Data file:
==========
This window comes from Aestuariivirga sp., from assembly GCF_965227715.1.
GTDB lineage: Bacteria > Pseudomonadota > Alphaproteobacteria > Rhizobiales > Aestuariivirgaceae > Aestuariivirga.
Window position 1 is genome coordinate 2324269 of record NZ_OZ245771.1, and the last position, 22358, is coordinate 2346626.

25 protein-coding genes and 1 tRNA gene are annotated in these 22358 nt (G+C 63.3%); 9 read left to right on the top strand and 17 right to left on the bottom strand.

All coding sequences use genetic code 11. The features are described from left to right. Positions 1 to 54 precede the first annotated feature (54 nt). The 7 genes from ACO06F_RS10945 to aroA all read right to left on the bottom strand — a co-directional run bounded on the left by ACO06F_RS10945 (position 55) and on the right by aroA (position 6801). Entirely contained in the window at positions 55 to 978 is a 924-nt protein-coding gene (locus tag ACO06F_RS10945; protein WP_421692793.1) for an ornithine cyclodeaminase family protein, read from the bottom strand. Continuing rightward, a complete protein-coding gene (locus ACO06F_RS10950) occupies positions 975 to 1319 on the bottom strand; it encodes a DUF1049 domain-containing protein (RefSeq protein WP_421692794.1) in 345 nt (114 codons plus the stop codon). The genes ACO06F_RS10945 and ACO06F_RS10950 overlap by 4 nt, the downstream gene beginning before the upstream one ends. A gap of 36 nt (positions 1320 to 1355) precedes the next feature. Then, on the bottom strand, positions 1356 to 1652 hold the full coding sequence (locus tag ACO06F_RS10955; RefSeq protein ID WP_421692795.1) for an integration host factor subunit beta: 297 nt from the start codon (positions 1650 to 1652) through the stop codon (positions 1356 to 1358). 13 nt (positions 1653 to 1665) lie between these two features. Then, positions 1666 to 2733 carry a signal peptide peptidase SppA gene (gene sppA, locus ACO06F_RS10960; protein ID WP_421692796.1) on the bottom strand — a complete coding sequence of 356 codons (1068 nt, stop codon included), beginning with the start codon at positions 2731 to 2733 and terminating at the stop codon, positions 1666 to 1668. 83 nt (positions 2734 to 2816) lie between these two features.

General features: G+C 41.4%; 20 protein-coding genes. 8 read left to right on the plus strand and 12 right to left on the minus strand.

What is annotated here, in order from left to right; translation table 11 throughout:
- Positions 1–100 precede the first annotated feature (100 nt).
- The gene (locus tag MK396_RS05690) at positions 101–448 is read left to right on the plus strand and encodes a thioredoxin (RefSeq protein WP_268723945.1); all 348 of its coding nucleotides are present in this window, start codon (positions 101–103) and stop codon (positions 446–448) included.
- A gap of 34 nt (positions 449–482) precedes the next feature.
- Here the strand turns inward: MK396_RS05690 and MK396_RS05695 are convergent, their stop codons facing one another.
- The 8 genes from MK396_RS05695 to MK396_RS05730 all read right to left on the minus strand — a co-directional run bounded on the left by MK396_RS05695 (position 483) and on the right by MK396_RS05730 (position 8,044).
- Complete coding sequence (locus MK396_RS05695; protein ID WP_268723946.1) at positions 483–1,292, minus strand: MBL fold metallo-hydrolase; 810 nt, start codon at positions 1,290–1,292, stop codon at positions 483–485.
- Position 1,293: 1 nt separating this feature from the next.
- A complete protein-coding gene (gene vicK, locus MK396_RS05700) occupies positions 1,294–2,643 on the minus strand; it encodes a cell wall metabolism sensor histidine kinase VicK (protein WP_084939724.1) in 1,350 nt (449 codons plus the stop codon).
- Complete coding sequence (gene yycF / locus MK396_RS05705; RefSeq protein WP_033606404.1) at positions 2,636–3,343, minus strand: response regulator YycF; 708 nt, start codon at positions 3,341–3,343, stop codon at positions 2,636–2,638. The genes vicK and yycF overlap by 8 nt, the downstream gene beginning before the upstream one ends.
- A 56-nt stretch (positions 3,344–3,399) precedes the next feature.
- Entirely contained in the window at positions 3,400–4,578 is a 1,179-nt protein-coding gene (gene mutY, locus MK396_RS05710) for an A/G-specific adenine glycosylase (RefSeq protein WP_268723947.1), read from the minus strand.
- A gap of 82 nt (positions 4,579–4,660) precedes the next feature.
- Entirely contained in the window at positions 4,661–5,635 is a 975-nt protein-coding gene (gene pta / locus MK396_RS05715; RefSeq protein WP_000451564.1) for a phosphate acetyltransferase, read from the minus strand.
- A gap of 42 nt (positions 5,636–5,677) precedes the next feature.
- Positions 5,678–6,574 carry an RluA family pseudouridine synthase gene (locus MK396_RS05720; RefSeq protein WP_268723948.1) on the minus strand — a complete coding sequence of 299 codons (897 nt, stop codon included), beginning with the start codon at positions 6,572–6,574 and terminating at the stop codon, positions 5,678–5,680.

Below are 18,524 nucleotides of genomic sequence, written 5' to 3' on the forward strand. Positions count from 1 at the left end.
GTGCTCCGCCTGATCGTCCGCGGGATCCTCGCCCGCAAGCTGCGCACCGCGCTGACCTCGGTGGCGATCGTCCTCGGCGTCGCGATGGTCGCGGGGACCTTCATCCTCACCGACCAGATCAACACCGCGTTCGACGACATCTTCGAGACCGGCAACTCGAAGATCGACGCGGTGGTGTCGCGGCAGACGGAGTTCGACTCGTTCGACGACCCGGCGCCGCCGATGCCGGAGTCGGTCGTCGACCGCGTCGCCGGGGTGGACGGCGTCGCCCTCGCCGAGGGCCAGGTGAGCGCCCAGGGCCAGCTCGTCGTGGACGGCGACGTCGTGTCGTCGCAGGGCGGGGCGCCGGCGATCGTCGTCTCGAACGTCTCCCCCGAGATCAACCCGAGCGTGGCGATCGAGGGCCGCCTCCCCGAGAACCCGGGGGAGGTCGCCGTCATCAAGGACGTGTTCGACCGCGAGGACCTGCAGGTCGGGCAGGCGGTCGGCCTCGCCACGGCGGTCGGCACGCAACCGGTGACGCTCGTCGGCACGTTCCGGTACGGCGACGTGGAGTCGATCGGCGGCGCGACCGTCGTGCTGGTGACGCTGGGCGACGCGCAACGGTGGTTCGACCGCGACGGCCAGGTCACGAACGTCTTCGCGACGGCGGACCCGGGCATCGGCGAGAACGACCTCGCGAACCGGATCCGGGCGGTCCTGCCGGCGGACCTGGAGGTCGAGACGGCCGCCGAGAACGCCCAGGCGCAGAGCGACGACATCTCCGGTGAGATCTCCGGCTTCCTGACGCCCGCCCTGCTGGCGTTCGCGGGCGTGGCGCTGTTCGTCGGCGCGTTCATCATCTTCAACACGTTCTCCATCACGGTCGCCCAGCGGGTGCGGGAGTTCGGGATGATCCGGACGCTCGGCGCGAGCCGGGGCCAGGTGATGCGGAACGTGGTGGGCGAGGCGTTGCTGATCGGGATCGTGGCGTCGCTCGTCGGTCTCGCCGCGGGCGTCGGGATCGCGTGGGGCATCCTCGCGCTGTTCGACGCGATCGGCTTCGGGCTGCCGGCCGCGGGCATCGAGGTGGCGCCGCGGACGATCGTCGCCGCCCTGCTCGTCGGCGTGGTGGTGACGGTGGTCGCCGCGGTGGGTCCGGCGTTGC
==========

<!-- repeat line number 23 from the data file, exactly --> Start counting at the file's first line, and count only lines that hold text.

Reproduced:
Below are 18,524 nucleotides of genomic sequence, written 5' to 3' on the forward strand. Positions count from 1 at the left end.